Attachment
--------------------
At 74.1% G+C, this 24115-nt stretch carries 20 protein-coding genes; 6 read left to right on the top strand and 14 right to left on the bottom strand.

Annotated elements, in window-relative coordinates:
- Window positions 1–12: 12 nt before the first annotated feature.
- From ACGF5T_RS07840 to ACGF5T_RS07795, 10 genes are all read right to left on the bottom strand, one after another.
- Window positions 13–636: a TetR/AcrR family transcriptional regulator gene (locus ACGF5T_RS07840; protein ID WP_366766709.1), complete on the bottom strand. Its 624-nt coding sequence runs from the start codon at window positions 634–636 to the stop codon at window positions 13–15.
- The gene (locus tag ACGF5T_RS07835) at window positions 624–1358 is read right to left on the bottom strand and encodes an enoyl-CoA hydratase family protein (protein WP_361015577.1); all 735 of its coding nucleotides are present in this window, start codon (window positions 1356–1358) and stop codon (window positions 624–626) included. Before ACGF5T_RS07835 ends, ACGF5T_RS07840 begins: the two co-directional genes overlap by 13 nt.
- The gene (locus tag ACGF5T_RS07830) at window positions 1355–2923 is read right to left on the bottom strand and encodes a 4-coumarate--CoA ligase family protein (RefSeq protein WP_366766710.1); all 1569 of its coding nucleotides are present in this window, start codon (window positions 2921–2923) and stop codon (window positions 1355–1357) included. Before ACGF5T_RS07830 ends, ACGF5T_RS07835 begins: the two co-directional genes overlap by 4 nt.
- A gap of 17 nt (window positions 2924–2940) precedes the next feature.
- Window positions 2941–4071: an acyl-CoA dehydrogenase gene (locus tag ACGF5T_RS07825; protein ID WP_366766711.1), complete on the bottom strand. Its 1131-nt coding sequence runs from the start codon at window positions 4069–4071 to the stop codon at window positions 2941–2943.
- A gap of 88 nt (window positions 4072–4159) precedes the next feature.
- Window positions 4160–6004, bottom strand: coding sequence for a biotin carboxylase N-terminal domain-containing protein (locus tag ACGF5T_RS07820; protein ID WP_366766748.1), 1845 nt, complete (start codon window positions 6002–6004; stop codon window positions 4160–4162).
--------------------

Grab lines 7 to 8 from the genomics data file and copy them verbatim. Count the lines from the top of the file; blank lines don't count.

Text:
- The gene (locus tag ACGF5T_RS07830) at window positions 1355–2923 is read right to left on the bottom strand and encodes a 4-coumarate--CoA ligase family protein (RefSeq protein WP_366766710.1); all 1569 of its coding nucleotides are present in this window, start codon (window positions 2921–2923) and stop codon (window positions 1355–1357) included. Before ACGF5T_RS07830 ends, ACGF5T_RS07835 begins: the two co-directional genes overlap by 4 nt.
- A gap of 17 nt (window positions 2924–2940) precedes the next feature.